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Old 01-26-2018, 07:45 PM
Tripler is offline
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Join Date: May 2000
Location: JSOTF SDMB, OL-LANL
Posts: 7,313
I'm going to back up here a few days. I wanted to tie both posts together because I think they are related, and I've been out-of-pocket. But, there are a few unresolved questions I'd like to re-ask for clarification. . . Again, I'm in a civil tone for ya.

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Originally Posted by SamuelA View Post
What'll really bake your noodle is that if our theories are correct, and we have reasons to think they are, then all the world will eventually converge onto these ideas.
I'm still skeptical about the reasons you think these theories are correct, and I'd like more context on the discussion. Can you please offer a link to that discussion? Which participant are you--are you, "SamuelA," in that discussion?

Quote:
Originally Posted by SamuelA View Post
Aumann's agreement theorem says that two people acting rationally (in a certain precise sense) and with common knowledge of each other's beliefs cannot agree to disagree. More specifically, if two people are genuine Bayesian rationalists with common priors, and if they each have common knowledge of their individual posterior probabilities, then their posteriors must be equal.
First, rationality is a subjective determination, that is entirely dependent on the lifetime experience of the observer, and their impression of the other speaker (this includes the credibility of the speaker and the topic), and entirely dependent on a third party for judgement. Second, humans are not models for Bayesian rationalists, nor are they Bayesian rationalists; there is too wide of a spectrum of variables, and a wide-floating range of values in those variables to be even remotely predictable. For something like human emotion/choice, and the degrees of freedom involved, one is best off using Monte Carlo method of analysis to include such stochastic variables and degrees. We do it all the time here for physics modelling.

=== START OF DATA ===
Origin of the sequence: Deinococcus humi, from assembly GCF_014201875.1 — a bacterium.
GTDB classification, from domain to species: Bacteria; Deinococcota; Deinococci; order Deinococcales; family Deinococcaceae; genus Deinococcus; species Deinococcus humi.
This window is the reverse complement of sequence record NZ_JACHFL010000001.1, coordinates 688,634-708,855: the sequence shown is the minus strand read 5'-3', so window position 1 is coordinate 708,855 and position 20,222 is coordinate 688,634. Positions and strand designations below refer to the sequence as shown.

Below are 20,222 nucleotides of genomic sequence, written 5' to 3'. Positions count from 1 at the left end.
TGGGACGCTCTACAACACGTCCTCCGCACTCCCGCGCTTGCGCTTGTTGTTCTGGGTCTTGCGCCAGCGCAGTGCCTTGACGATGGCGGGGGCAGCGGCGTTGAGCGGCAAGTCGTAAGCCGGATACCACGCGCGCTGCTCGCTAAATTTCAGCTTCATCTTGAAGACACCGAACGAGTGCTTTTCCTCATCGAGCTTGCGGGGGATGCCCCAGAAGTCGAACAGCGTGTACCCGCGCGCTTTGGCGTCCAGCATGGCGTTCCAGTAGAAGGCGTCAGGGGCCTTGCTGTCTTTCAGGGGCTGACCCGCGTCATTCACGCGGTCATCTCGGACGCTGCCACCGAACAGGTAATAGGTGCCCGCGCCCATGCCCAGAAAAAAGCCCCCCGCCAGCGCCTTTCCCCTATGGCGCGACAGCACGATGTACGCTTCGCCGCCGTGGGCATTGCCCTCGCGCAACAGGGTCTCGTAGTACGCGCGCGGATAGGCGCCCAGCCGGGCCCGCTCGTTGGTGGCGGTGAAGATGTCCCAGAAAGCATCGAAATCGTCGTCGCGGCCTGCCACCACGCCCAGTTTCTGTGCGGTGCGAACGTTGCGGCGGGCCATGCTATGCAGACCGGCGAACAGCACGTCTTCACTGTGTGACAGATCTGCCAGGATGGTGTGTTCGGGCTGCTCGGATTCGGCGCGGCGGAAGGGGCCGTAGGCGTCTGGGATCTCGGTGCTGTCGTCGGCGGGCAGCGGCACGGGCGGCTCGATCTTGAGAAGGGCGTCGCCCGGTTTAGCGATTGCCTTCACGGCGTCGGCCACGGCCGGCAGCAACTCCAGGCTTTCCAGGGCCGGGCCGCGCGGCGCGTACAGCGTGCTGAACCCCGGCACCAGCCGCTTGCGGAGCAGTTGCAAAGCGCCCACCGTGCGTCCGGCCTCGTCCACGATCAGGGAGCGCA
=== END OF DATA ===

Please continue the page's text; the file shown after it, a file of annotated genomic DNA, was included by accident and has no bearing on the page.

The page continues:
Quote:
Originally Posted by SamuelA View Post
Once every sentient being is an AI or a human converted to a computer and has sufficient processing power, we will all have the same common set of data about the world and the adequate cognitive ability to converge on the same conclusions. In the more immediate future, we're mere years away from limited function data analysis tools that can augment human intelligence and thus produce the correct conclusions given the data.
This is a pretty bold statement, and I'll counter that "Once" or "when" statements are entirely dependent on "if" arguments. I'll get into that below.

Quote:
Originally Posted by SamuelA View Post
Then why claim to ignore me and say you don't care as loudly and repeatedly as possible?
I have maid no such claims since post 556. Our exchanges since post 645 have abrogated that entente.

Quote:
Originally Posted by SamuelA View Post
You know I don't claim to know the answer to your question because I don't know the way the future will go. Ultimately all that theorem really means in this context, as wolfpup points out :
Before I get to your assertation of wolfupup, I will reiterate what I mentioned earlier. Your "Once" statement above is predicated on "If" it happens. I cannot agree with you that something "will" happen, when we cannot agree "if" it will. That's why I asked those particular questions about the technology. . . My "bottom line" will address this and the earlier statement/question.

Quote: